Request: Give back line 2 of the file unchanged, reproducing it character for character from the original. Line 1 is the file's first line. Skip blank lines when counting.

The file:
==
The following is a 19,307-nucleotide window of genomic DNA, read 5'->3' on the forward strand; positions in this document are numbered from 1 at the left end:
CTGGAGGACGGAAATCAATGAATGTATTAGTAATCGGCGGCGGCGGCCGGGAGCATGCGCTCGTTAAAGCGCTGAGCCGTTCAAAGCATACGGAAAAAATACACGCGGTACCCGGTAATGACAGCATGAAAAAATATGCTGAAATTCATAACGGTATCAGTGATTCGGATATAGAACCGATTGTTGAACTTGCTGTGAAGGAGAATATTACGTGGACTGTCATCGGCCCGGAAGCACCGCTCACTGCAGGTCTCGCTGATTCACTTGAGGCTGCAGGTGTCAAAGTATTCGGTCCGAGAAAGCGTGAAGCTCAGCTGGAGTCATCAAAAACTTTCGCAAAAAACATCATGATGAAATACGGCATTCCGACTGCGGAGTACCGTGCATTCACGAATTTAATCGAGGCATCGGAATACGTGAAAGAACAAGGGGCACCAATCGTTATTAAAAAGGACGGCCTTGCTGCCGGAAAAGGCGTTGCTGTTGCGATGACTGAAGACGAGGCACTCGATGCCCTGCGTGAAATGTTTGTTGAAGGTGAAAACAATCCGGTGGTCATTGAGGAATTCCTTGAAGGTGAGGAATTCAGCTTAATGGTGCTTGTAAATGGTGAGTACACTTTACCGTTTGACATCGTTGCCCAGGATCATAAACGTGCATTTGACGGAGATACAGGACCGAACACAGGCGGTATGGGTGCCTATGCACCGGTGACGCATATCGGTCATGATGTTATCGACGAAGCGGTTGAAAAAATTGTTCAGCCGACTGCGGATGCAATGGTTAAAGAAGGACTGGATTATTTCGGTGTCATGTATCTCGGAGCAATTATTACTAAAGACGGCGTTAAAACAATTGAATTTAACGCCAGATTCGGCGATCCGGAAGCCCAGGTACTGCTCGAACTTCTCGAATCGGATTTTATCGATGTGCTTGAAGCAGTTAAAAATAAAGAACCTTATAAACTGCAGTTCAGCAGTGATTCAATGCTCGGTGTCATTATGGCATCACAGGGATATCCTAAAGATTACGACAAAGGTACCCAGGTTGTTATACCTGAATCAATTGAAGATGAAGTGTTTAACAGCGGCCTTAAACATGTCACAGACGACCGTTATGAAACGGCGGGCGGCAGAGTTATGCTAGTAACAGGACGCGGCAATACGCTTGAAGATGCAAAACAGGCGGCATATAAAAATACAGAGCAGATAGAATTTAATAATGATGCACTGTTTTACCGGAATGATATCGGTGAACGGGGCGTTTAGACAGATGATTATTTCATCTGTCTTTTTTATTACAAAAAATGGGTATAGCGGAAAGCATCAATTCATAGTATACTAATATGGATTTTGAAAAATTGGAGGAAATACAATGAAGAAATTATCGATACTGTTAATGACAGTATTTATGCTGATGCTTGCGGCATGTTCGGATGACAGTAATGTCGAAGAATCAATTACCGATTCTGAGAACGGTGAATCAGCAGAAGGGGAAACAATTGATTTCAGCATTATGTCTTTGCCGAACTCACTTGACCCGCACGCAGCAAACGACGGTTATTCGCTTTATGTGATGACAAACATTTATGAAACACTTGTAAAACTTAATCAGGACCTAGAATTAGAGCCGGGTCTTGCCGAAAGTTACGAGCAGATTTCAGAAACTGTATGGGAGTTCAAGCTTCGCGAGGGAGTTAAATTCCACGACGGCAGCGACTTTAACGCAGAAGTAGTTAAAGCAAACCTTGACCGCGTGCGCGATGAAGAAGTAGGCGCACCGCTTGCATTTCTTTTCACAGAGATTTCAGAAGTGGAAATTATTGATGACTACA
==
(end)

CTGGAGGACGGAAATCAATGAATGTATTAGTAATCGGCGGCGGCGGCCGGGAGCATGCGCTCGTTAAAGCGCTGAGCCGTTCAAAGCATACGGAAAAAATACACGCGGTACCCGGTAATGACAGCATGAAAAAATATGCTGAAATTCATAACGGTATCAGTGATTCGGATATAGAACCGATTGTTGAACTTGCTGTGAAGGAGAATATTACGTGGACTGTCATCGGCCCGGAAGCACCGCTCACTGCAGGTCTCGCTGATTCACTTGAGGCTGCAGGTGTCAAAGTATTCGGTCCGAGAAAGCGTGAAGCTCAGCTGGAGTCATCAAAAACTTTCGCAAAAAACATCATGATGAAATACGGCATTCCGACTGCGGAGTACCGTGCATTCACGAATTTAATCGAGGCATCGGAATACGTGAAAGAACAAGGGGCACCAATCGTTATTAAAAAGGACGGCCTTGCTGCCGGAAAAGGCGTTGCTGTTGCGATGACTGAAGACGAGGCACTCGATGCCCTGCGTGAAATGTTTGTTGAAGGTGAAAACAATCCGGTGGTCATTGAGGAATTCCTTGAAGGTGAGGAATTCAGCTTAATGGTGCTTGTAAATGGTGAGTACACTTTACCGTTTGACATCGTTGCCCAGGATCATAAACGTGCATTTGACGGAGATACAGGACCGAACACAGGCGGTATGGGTGCCTATGCACCGGTGACGCATATCGGTCATGATGTTATCGACGAAGCGGTTGAAAAAATTGTTCAGCCGACTGCGGATGCAATGGTTAAAGAAGGACTGGATTATTTCGGTGTCATGTATCTCGGAGCAATTATTACTAAAGACGGCGTTAAAACAATTGAATTTAACGCCAGATTCGGCGATCCGGAAGCCCAGGTACTGCTCGAACTTCTCGAATCGGATTTTATCGATGTGCTTGAAGCAGTTAAAAATAAAGAACCTTATAAACTGCAGTTCAGCAGTGATTCAATGCTCGGTGTCATTATGGCATCACAGGGATATCCTAAAGATTACGACAAAGGTACCCAGGTTGTTATACCTGAATCAATTGAAGATGAAGTGTTTAACAGCGGCCTTAAACATGTCACAGACGACCGTTATGAAACGGCGGGCGGCAGAGTTATGCTAGTAACAGGACGCGGCAATACGCTTGAAGATGCAAAACAGGCGGCATATAAAAATACAGAGCAGATAGAATTTAATAATGATGCACTGTTTTACCGGAATGATATCGGTGAACGGGGCGTTTAGACAGATGATTATTTCATCTGTCTTTTTTATTACAAAAAATGGGTATAGCGGAAAGCATCAATTCATAGTATACTAATATGGATTTTGAAAAATTGGAGGAAATACAATGAAGAAATTATCGATACTGTTAATGACAGTATTTATGCTGATGCTTGCGGCATGTTCGGATGACAGTAATGTCGAAGAATCAATTACCGATTCTGAGAACGGTGAATCAGCAGAAGGGGAAACAATTGATTTCAGCATTATGTCTTTGCCGAACTCACTTGACCCGCACGCAGCAAACGACGGTTATTCGCTTTATGTGATGACAAACATTTATGAAACACTTGTAAAACTTAATCAGGACCTAGAATTAGAGCCGGGTCTTGCCGAAAGTTACGAGCAGATTTCAGAAACTGTATGGGAGTTCAAGCTTCGCGAGGGAGTTAAATTCCACGACGGCAGCGACTTTAACGCAGAAGTAGTTAAAGCAAACCTTGACCGCGTGCGCGATGAAGAAGTAGGCGCACCGCTTGCATTTCTTTTCACAGAGATTTCAGAAGTGGAAATTATTGATGACTACA